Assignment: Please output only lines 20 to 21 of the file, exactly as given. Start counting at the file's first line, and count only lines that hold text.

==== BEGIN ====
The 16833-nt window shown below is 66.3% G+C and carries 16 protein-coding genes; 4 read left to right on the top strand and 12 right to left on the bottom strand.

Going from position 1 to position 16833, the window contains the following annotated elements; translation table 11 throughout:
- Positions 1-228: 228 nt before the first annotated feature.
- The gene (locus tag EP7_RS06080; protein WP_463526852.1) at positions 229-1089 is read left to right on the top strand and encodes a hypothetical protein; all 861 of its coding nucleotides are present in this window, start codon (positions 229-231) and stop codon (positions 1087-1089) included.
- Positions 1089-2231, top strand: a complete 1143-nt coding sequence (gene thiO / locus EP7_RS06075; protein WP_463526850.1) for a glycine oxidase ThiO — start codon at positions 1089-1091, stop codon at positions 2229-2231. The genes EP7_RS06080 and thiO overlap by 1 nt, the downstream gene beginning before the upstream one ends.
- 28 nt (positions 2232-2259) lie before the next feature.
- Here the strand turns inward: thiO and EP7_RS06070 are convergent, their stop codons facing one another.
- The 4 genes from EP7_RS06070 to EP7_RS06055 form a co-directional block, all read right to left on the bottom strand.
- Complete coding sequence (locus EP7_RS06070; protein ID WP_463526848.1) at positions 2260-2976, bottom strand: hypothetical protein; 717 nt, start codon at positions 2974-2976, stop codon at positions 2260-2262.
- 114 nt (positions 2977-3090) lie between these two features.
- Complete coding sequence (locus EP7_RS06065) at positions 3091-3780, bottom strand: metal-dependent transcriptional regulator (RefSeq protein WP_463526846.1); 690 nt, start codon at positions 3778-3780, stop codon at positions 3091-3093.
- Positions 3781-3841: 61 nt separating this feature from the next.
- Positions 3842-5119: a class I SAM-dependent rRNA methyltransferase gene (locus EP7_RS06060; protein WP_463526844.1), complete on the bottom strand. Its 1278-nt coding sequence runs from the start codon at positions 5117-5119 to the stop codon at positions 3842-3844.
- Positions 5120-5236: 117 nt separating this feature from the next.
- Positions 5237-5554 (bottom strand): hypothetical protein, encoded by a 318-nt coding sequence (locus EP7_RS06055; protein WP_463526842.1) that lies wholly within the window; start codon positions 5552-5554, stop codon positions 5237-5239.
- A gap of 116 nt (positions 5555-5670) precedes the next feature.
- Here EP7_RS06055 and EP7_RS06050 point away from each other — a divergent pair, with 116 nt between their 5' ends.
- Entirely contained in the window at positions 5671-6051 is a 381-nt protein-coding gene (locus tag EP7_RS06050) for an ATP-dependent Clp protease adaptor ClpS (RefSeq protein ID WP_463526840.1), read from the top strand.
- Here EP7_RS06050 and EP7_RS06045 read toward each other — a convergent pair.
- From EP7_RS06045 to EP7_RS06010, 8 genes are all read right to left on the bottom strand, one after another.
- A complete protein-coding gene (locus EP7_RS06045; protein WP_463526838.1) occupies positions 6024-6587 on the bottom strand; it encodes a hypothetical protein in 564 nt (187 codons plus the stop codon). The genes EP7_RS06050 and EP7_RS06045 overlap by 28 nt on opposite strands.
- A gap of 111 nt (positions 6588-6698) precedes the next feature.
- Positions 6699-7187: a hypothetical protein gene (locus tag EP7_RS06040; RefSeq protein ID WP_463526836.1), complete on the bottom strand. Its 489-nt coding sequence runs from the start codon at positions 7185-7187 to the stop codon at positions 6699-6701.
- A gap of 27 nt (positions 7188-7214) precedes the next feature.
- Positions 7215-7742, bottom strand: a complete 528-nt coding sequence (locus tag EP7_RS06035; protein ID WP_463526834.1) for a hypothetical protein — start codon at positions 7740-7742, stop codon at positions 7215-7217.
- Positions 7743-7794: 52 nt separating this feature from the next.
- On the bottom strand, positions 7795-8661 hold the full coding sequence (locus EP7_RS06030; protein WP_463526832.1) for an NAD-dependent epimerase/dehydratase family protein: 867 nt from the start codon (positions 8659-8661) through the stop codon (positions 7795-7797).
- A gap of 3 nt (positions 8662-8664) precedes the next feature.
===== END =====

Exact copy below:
- From EP7_RS06045 to EP7_RS06010, 8 genes are all read right to left on the bottom strand, one after another.
- A complete protein-coding gene (locus EP7_RS06045; protein WP_463526838.1) occupies positions 6024-6587 on the bottom strand; it encodes a hypothetical protein in 564 nt (187 codons plus the stop codon). The genes EP7_RS06050 and EP7_RS06045 overlap by 28 nt on opposite strands.